By Emily Kircher-Morris, LPC
A child keeps kicking his brother's car seat, even after his mom has asked him to stop.
The class clown keeps interrupting the teacher with off-topic and mildly inappropriate comments.
A preteen girl crumples her homework and dramatically hides her face in her arms on her desk.
A young boy has a meltdown because he is told they are having cookies instead of ice cream for dessert.
When trying to figure out what is behind these problematic behaviors, parents and teachers may come to the conclusion the child is engaged in negative attention-seeking. They come to the conclusion that the best response is to ignore or give a negative consequence for the behavior.
Many people feel that attention-seeking behavior is a negative trait. The attention the child is seeking is unearned and the result of a child being overly emotional and dramatic. The reaction may be to ignore the behavior or even give a negative consequence to the child.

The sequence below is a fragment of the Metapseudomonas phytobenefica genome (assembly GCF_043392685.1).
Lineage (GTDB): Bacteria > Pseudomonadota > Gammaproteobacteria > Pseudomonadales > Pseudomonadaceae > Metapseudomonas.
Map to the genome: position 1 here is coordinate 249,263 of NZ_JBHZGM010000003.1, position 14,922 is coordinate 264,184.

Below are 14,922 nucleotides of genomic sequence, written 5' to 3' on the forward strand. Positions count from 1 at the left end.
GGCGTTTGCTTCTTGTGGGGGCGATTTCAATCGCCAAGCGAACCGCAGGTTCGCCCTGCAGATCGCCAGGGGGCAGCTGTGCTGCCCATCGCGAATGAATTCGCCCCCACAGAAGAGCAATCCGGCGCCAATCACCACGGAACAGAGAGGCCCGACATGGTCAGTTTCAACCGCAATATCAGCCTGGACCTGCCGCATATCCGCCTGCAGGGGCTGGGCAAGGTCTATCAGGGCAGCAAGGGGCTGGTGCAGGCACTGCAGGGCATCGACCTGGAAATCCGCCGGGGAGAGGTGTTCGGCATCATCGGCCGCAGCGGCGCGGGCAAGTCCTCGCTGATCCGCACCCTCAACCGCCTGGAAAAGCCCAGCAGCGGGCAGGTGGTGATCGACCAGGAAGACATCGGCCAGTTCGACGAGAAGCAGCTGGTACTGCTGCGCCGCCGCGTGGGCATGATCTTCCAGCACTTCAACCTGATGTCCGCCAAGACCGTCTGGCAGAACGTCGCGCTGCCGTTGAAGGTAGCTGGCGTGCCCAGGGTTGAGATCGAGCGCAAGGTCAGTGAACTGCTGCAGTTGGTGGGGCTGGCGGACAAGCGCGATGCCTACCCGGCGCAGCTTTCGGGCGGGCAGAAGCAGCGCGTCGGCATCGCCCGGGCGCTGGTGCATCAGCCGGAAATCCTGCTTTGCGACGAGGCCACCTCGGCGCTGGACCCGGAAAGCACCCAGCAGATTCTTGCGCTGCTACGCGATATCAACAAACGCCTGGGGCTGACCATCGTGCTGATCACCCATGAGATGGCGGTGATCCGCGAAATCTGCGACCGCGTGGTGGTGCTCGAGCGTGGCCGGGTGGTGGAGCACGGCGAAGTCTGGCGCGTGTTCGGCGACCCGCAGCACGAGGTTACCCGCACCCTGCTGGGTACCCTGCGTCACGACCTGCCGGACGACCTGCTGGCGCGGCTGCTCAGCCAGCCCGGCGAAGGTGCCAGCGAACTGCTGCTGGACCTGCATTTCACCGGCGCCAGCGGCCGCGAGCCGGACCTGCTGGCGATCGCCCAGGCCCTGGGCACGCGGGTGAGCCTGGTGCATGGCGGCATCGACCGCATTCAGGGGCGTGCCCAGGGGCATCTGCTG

I'd like to suggest a different way to look at attention-seeking behavior. If we consider all behavior to be communication and ask ourselves, "What is the child needing from this interaction?" we may find some ideas of how to handle the behavior.
Let's reframe attention-seeking as reassurance-seeking.
Their behavior is saying:
Am I alone? Do you love me? Am I worthwhile? Even if I act this way, will you stick with me?
We all need attention once in a while. We may seek it in positive ways, through accomplishments and helping others. The reassurance we get from those acknowledging us can keep us going. Sometimes kids don't have the language or emotional regulation skills to get their needs met in the most convenient way for us.
But, when we remind ourselves the attention-seeking is really reassurance-seeking, we build our relationship with the child and can help them learn more appropriate ways to seek that reassurance from us in the future.
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